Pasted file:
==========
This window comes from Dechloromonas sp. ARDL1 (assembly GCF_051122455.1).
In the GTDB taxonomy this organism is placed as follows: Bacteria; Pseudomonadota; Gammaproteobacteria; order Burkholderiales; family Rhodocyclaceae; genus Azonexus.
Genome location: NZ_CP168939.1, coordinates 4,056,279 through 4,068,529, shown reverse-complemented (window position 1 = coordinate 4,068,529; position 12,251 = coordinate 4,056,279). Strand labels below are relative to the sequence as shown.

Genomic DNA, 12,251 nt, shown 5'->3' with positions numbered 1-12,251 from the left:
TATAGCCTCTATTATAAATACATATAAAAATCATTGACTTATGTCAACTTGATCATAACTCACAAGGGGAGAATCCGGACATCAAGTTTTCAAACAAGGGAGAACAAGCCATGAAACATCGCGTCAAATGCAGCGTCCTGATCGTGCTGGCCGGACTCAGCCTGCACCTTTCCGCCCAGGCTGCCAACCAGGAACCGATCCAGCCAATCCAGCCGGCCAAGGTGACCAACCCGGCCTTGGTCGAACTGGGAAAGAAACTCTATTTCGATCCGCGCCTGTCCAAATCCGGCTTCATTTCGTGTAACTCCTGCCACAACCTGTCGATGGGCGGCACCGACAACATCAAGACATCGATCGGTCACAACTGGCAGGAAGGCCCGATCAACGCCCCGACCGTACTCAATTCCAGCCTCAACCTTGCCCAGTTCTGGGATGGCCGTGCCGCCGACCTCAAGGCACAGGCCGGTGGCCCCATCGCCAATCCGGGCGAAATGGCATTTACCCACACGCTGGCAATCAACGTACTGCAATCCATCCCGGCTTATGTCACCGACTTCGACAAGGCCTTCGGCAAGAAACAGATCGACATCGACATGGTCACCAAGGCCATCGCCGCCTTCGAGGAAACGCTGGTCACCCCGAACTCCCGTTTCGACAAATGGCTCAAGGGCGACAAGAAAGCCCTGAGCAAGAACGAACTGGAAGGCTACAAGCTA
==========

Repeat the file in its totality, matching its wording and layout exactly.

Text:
This window comes from Dechloromonas sp. ARDL1 (assembly GCF_051122455.1).
In the GTDB taxonomy this organism is placed as follows: Bacteria; Pseudomonadota; Gammaproteobacteria; order Burkholderiales; family Rhodocyclaceae; genus Azonexus.
Genome location: NZ_CP168939.1, coordinates 4,056,279 through 4,068,529, shown reverse-complemented (window position 1 = coordinate 4,068,529; position 12,251 = coordinate 4,056,279). Strand labels below are relative to the sequence as shown.

Genomic DNA, 12,251 nt, shown 5'->3' with positions numbered 1-12,251 from the left:
TATAGCCTCTATTATAAATACATATAAAAATCATTGACTTATGTCAACTTGATCATAACTCACAAGGGGAGAATCCGGACATCAAGTTTTCAAACAAGGGAGAACAAGCCATGAAACATCGCGTCAAATGCAGCGTCCTGATCGTGCTGGCCGGACTCAGCCTGCACCTTTCCGCCCAGGCTGCCAACCAGGAACCGATCCAGCCAATCCAGCCGGCCAAGGTGACCAACCCGGCCTTGGTCGAACTGGGAAAGAAACTCTATTTCGATCCGCGCCTGTCCAAATCCGGCTTCATTTCGTGTAACTCCTGCCACAACCTGTCGATGGGCGGCACCGACAACATCAAGACATCGATCGGTCACAACTGGCAGGAAGGCCCGATCAACGCCCCGACCGTACTCAATTCCAGCCTCAACCTTGCCCAGTTCTGGGATGGCCGTGCCGCCGACCTCAAGGCACAGGCCGGTGGCCCCATCGCCAATCCGGGCGAAATGGCATTTACCCACACGCTGGCAATCAACGTACTGCAATCCATCCCGGCTTATGTCACCGACTTCGACAAGGCCTTCGGCAAGAAACAGATCGACATCGACATGGTCACCAAGGCCATCGCCGCCTTCGAGGAAACGCTGGTCACCCCGAACTCCCGTTTCGACAAATGGCTCAAGGGCGACAAGAAAGCCCTGAGCAAGAACGAACTGGAAGGCTACAAGCTA